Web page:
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Red flags of a learning issue

How do you know if your child is struggling with a learning issue? Learn to read the clues.

By Carol Lloyd

What do tears, rhyming, storytelling, and gripping a pencil all have in common?

Don't answer. Just imagine this scene: an 18-month-old falling on the ground and bawling over a lost balloon. Normal, right? Maybe not a lot of fun for the person trying to explain that the balloon man closed his stand for the day. But it might elicit a sympathetic smile from a passerby. Toddlers will be toddlers, we understand. Now picture the same child collapsing into tears because a balloon slipped from her hand eight years later. Not the same situation, despite the fact that it's the same person experiencing precisely the same frustration. Time has passed and with it our expectations of appropriate behavior have changed.

When does a tantrum turn from difficult to diagnosable? We all know that the meaning of the behavior changes radically with the age of the child. But when it comes to our children, it can be difficult to see. As parents, filled to the brim with worry and love for our ever-changing children, we easily get caught in a limboland of wondering: Is that normal? Should she still be doing that? Her brother never did that — maybe she's got an issue.

The common factor in the laundry list above? All can be clues that a child is struggling with a learning or behavioral issue. So says Steven E. Curtis, author of the book Understanding Your Child’s Puzzling Behaviorand a licensed child clinical psychologist specializing in the assessment and treatment of children with emotional, behavioral, developmental, and learning difficulties. He offered to walk me through the first signs and symptoms of a learning disability for kids in preschool through high school.

Preschoolers’ normal behavior ranges from very civilized to utterly silly to something akin to wild animals. How can you observe such complicated little creatures — who don’t usually read or do math — and know which of them will have learning issues in the future?

One of the first things you want to look at is whether a kid can listen to stories and comprehend language. Most learning disabilities are language-related, so this is the best place to start. Another early indicator is the lack of ability to distinguish phonemes — the basic sounds that make up words. If kids have trouble understanding these differences, then they’re at risk.

A lisp is one of those things that is common but is also a red flag. If kids have lisps, it might be because they’ve had frequent ear infections — so they literally can’t hear. If it goes on for too long, they can have trouble differentiating sounds. So when kids have speech issues, you should always have their ears checked. It could be the tip of the iceberg. It could be a motor issue, or it could be a cognitive problem — due to not understanding certain sounds.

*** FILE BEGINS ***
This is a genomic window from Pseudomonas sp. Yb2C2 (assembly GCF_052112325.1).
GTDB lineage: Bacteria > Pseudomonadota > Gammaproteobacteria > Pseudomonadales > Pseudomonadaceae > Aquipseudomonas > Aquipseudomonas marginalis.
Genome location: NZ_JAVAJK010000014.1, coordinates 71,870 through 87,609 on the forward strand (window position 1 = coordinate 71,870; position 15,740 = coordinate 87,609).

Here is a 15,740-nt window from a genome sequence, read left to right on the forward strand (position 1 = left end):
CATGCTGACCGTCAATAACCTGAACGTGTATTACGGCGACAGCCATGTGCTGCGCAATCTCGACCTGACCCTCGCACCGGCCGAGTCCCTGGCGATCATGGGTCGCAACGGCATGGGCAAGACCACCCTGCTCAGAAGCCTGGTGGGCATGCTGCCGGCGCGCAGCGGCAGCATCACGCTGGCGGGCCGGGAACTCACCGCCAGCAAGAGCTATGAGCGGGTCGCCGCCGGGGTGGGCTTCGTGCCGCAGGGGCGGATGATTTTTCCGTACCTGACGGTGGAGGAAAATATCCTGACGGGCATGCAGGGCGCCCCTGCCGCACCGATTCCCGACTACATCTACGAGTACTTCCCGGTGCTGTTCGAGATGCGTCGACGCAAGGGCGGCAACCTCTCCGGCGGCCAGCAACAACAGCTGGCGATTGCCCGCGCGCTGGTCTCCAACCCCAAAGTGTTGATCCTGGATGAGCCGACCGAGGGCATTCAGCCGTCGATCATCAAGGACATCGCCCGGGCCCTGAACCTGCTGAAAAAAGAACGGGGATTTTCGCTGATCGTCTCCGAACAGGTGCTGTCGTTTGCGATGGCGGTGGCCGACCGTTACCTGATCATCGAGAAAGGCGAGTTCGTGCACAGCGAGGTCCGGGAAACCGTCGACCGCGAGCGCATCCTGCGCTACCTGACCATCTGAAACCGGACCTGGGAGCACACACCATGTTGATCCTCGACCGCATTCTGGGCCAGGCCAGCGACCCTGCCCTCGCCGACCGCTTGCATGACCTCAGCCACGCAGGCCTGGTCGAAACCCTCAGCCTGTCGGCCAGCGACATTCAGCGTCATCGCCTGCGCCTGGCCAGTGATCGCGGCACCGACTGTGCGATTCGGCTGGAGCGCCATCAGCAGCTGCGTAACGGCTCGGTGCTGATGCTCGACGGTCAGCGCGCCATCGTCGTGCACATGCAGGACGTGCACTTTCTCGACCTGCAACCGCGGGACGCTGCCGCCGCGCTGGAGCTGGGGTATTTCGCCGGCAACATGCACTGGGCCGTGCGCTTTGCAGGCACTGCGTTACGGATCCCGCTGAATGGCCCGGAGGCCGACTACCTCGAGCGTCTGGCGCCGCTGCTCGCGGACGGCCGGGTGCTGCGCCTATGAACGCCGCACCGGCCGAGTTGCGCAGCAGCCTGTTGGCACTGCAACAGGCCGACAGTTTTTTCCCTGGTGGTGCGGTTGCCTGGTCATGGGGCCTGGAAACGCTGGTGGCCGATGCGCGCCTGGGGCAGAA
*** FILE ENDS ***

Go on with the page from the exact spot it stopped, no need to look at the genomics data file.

Another red flag is not paying attention. With some kids it seems like their minds are always wandering, and when you see that kind of behavior — especially when it’s related to not attending to stories — it can be a huge sign. If they are always headed for the dress-up corner during storytime, or if they look at you blankly when you talk to them, it can signal that they have a language-processing issue. Kids are sharp — they have fresh brains hungry for information, so when they don’t express curiosity, it can be a sign they just aren’t understanding.

One simple way to check on your kid’s language development is to read them the story and ask them what it was about. If they are clueless, it’s a predictor of a language and learning problem.

Another sign of an issue is if they are super-hyperactive. If left to their own devices, they will tear apart the place. For kids with AD/HD, you notice that even before they have learning issues, they don’t attend to stuff; they can’t slow down. Even though these kids are bright in other ways, it’s hard for them to learn because they can’t sit still.

Kindergarten: Is it too early to catch a reading disorder?

is the executive editor of GreatSchools and mother to two raucous daughters, ages 9 and 13.

Comments from readers

"How can you get the doctor to listen to you about a concern if they don't want to check the kid for that issue but says everything is ok and normal?"
"I have 2 grandson whom I homeschooled for 3 years, from the 4th-6th & 5th-7th. They were accepted back into Public School into the 7th & 8th grades, but experiencing problems staying focused. The younger often doesn't hand in completed homework or complete all classwork. I believed him to just be lazy and rebellious. Could this really be an LD child? CPS has never tried to really assist amid my often voiced concerns."
"How does a kid get tested if they are in college. How do you find a reliable source for testing?"
"When my now 7th grader started school my husband and I noticed that our son was not as attentive as he should be when being read to or given direct verbal instructions. We went through several testings and found out that he had Auditory Processing Disorder. He is now signed up with the 504 plan and his teachers make accomadations when given verbal inst. such as making sure his chair is in the front of the class and when they talk they turn around as well as give written directions. He also receives extra time on exams. This has helped him tremendously and is now mastering his classes. His self esteem improved and he is in advanced classes. I am glad that we were astutue enough to realize and try to find a solution to help our son. This was a great article. If learning issues are caught earlier a solution or accomdations can be made to better assist our children."